He notes that even at international award shows, the ‘Sound’ categories recognise both best use of music and original  soundtracks. “If you see the TOI Nakka Mukka commercial, it won in the Best Use of Music. It was an existing and very popular Tamil film song,” adds Dias. One cannot contest that the track worked for The Times of India.

Arun Iyer, NCD, Lowe Lintas, contends that a brand could take either route, noting that context and fit matter - and how it is used.

“You end up thinking that a song would sit perfectly on a film. One may realise that the instrumentation is a bit dated and hence make it a bit contemporary. Coke is a classic example – the Imran Khan and Kalki film using the soundtrack ‘Tum jo mil gaye ho’. Everything sat perfectly but in its previous avatar it would have made the brand sound a little dated. They did a new age version;  it seemed contemporary as the brand is today. So, it’s a matter of how the song is used and where it is used,” surmises Iyer.




Prasoon Joshi, executive chairman and CEO, McCann Worldgroup

“If your idea to begin with is short term solutions, then you will find short term answers and I think that remixes are very good short term answers. When there is a long term thinker of the brand who comes with that vision, you will always find an investment in original composition. The root cause of this is short term thinking.”



Brand consultant

Santosh Desai, chief executive officer and managing director, Future Brands

“The way sound works is that it equally becomes a part of your mind. When you share it ‘x’ number of times it has to do with the quality of sound itself. The point is that some brands do not necessarily back themselves to do that - even in terms of just your quality of the music or track produced, you are not always confident that you will be able to create that quality. ”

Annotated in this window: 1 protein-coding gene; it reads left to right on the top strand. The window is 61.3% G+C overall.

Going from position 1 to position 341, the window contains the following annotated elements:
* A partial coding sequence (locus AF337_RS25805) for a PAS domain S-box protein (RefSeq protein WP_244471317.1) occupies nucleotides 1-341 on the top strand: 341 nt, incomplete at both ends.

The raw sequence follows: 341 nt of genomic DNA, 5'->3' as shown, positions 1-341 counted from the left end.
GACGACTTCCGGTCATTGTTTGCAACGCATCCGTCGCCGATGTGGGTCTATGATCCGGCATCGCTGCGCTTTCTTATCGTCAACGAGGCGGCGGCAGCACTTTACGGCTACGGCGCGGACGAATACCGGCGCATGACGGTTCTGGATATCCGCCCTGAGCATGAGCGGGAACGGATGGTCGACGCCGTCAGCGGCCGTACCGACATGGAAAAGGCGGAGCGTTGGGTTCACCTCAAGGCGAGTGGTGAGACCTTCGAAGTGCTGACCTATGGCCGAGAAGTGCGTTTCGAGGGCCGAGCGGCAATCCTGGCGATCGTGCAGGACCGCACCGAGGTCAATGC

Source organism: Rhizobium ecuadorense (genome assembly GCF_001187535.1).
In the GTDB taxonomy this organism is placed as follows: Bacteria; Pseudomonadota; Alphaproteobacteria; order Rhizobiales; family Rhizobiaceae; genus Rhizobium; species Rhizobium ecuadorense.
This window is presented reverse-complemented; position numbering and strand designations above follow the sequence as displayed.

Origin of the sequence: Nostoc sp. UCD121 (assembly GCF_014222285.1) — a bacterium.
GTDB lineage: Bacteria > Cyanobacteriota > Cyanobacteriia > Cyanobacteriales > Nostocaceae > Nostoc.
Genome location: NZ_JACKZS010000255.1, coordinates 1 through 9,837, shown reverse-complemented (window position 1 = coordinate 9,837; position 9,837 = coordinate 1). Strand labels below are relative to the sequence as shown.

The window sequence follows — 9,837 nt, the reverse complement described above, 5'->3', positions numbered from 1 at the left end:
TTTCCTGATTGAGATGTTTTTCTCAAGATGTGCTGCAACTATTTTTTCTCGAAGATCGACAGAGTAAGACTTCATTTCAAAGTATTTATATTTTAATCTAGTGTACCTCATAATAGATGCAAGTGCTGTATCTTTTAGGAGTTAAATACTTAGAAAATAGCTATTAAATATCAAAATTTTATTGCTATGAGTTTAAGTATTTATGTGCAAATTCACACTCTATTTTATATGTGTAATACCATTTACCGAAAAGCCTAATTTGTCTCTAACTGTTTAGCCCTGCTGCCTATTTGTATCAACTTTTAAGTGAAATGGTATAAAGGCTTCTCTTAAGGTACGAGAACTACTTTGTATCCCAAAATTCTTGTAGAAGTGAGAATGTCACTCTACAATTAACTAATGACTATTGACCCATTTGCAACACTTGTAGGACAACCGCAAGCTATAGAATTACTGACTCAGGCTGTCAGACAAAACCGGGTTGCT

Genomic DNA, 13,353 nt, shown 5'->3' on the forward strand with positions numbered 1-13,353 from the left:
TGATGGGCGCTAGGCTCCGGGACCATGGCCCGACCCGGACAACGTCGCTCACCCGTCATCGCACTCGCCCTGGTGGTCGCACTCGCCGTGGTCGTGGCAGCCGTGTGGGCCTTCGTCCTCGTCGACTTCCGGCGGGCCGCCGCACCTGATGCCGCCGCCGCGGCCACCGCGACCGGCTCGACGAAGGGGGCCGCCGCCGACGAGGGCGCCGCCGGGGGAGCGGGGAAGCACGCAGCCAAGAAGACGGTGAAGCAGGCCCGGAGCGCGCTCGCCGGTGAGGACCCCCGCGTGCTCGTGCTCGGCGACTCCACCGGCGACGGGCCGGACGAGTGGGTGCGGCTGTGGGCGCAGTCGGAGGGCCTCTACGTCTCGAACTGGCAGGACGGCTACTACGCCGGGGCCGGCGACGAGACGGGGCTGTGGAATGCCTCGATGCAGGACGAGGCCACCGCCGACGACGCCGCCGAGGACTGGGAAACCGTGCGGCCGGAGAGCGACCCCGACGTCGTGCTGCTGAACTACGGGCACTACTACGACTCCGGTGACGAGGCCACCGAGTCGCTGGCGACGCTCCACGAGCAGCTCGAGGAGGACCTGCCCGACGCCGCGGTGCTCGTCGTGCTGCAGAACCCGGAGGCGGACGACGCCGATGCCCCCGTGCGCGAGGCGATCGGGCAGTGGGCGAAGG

KV Sridhar, chief creative officer, India sub-continent, Leo Burnett

“Sound is sometimes very strategic and sometimes less for storytellers. There is no one rule to anything and if you have an opportunity to say that for our brand we will just use sound as an important thing and create it and use it for each commercial then you create your original sound. Or you tactically use sound to enhance your film; then you borrow from outside. There is no one rule; it depends on the strategic route and the need.”




Agnello Dias, chairman and co-founder, Taproot India

“Some brands decide before hand that they will make music identity a part of their template; for them to create an original track and use it film after film is valid. Not all brands create a music identity. I don’t recommend it because it is locking in all future communication to be music-based - there is no guaranteeing what communication need may arise in future. To have a music identity at the end of the film, where there are one or two notes that remind you of the brand, that is fine. ”





Arun Iyer, national creative director, Lowe Lintas and Partners

“I don’t think it is a lost opportunity. If the song is making sense to the plot and if it is adding value to the plot, then it is okay. Otherwise if the song is being used just because of a lack of an idea, then it doesn’t make sense. I don’t think anybody uses a song out of context. There would be some thought as to why a song should be used. ”